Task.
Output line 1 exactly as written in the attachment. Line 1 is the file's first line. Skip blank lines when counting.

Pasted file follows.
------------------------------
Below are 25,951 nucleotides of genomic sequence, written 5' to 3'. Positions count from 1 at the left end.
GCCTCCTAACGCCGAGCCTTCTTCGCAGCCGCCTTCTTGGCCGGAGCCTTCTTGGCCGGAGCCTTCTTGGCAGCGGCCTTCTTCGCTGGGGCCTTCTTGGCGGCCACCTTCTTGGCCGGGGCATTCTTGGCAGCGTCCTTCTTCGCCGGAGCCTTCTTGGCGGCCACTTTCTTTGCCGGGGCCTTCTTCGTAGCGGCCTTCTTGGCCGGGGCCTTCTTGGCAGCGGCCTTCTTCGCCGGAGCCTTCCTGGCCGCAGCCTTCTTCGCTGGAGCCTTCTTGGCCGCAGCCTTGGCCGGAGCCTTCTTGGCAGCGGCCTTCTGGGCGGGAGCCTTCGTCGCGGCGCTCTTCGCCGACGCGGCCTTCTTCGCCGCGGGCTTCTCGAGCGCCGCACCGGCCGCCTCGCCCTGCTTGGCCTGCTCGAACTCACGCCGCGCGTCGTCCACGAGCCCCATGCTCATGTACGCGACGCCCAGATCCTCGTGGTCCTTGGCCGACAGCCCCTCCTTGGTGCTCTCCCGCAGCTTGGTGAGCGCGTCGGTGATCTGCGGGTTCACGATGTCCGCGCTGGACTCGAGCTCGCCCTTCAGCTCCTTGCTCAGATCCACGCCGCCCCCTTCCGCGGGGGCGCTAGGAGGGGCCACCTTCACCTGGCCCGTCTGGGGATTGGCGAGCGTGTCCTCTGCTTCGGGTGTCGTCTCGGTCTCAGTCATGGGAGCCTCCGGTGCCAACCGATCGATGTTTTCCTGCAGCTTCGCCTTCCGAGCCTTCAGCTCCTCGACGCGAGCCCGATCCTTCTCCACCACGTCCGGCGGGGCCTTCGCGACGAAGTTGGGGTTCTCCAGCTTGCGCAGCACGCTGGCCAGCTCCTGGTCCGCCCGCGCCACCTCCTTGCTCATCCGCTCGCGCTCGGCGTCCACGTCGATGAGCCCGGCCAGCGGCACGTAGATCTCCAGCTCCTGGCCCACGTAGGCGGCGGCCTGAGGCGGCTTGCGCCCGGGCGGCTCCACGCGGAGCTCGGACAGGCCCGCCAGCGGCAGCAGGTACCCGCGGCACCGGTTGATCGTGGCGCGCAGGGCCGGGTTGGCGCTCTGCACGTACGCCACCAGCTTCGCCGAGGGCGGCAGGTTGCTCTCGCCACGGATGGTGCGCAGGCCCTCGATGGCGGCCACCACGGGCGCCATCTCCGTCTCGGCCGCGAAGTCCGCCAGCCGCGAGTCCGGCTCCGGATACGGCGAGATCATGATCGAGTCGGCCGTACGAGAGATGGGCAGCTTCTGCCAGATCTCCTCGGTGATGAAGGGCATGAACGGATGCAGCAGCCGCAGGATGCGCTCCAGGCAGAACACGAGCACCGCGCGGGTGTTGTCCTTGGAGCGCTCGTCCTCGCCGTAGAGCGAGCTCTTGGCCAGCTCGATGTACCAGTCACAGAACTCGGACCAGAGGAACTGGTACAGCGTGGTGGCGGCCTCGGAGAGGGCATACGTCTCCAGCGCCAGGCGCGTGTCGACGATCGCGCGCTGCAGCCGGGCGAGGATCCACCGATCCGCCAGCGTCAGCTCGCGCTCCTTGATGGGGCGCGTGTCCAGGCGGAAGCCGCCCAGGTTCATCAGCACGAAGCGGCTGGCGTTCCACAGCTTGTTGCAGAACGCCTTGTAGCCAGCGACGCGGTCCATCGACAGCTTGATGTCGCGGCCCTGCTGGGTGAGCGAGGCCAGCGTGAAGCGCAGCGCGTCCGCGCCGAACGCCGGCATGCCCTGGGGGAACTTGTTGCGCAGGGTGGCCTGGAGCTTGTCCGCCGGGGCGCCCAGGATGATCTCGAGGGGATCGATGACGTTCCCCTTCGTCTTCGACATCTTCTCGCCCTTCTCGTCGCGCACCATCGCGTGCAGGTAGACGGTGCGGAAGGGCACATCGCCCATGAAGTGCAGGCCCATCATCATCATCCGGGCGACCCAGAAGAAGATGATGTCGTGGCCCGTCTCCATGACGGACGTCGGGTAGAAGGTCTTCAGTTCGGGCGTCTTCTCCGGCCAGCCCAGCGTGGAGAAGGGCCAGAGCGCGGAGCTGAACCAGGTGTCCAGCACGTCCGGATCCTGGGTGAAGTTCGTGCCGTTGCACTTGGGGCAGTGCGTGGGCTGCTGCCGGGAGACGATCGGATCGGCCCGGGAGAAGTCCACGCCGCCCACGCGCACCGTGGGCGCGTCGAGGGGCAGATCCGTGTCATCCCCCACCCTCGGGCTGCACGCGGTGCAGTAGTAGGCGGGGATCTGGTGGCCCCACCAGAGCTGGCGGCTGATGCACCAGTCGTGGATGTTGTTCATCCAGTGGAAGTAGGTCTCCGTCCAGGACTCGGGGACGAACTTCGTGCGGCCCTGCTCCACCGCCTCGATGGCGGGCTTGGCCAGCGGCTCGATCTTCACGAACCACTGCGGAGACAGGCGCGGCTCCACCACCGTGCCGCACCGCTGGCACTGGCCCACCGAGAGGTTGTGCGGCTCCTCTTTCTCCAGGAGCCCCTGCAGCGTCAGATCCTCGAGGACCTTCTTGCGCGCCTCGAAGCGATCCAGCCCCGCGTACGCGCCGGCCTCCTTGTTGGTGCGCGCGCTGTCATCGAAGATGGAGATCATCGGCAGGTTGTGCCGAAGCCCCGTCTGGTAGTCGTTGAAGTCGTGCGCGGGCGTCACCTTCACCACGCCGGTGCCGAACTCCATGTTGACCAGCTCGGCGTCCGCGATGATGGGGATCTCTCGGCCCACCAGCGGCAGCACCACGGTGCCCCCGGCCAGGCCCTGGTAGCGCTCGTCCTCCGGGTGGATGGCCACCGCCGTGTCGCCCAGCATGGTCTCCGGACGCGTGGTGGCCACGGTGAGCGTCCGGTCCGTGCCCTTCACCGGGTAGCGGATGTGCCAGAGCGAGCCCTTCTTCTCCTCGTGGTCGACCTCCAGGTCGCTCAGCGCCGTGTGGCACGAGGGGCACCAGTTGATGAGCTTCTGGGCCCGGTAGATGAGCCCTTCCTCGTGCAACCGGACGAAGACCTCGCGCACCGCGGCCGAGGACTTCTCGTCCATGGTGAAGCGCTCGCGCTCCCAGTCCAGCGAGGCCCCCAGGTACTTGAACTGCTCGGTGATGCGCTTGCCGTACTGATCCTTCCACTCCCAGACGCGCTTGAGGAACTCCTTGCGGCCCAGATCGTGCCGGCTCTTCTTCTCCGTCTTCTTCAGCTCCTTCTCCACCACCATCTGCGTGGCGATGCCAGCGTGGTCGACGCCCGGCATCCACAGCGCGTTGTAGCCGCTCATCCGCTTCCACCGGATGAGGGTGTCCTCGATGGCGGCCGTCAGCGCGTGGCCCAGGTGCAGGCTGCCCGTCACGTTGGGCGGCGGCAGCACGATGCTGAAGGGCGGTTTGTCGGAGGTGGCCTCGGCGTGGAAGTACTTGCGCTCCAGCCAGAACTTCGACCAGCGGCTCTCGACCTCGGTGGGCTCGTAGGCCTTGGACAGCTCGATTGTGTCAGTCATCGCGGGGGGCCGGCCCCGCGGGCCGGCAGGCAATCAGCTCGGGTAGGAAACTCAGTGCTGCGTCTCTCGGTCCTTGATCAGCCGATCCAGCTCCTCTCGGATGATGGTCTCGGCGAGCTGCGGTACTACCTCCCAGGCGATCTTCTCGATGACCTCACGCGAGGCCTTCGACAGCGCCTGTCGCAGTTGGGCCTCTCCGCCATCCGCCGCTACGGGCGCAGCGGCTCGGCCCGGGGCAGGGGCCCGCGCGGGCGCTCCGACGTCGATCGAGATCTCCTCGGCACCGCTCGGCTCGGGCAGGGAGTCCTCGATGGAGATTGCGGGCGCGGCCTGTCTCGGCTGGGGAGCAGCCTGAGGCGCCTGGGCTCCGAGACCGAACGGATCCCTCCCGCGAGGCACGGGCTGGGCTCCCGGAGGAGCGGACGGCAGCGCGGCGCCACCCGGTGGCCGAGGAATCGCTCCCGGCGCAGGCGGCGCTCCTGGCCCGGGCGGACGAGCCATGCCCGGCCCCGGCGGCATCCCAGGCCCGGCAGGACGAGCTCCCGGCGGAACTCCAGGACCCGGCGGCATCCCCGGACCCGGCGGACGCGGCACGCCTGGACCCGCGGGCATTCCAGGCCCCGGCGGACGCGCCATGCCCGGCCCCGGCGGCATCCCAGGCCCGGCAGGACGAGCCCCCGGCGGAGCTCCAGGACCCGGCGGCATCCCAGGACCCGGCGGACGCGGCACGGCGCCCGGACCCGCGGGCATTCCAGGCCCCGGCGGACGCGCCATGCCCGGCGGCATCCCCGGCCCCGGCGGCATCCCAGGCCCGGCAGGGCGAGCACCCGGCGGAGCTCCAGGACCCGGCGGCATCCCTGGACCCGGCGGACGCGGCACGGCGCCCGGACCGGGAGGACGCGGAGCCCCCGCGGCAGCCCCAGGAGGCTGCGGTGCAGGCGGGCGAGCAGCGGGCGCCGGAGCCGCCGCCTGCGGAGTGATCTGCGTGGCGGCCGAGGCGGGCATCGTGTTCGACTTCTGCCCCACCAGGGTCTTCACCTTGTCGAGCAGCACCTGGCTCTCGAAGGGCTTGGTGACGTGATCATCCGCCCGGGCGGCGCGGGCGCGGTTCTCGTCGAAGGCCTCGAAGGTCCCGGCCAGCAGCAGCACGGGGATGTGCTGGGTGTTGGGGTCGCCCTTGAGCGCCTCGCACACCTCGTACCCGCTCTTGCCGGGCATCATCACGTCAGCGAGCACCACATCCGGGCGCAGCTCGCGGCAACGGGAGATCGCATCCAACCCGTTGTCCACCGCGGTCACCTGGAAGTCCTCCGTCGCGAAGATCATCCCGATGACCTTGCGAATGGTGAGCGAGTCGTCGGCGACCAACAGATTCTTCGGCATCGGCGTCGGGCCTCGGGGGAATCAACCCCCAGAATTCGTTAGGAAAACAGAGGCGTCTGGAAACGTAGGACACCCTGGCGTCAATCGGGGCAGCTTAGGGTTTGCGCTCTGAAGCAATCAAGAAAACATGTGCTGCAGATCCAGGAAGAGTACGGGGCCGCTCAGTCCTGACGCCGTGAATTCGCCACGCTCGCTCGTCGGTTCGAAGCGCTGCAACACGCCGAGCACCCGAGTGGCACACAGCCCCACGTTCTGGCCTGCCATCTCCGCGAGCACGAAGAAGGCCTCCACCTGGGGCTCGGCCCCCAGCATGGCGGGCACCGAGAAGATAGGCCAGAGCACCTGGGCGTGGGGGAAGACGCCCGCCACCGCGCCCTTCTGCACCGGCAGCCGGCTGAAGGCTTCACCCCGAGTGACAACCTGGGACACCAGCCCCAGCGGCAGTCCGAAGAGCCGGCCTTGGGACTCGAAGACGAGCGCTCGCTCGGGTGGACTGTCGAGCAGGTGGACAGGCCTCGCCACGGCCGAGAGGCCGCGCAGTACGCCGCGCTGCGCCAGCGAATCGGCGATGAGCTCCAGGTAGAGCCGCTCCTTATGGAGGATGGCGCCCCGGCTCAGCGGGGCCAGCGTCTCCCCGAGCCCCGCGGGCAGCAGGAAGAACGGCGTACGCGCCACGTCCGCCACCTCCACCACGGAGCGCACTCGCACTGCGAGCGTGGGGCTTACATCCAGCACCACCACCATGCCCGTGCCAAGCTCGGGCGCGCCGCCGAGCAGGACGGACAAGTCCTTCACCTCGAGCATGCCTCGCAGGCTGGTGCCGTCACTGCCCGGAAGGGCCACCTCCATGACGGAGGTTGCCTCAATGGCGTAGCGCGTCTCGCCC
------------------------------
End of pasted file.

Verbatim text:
Below are 25,951 nucleotides of genomic sequence, written 5' to 3'. Positions count from 1 at the left end.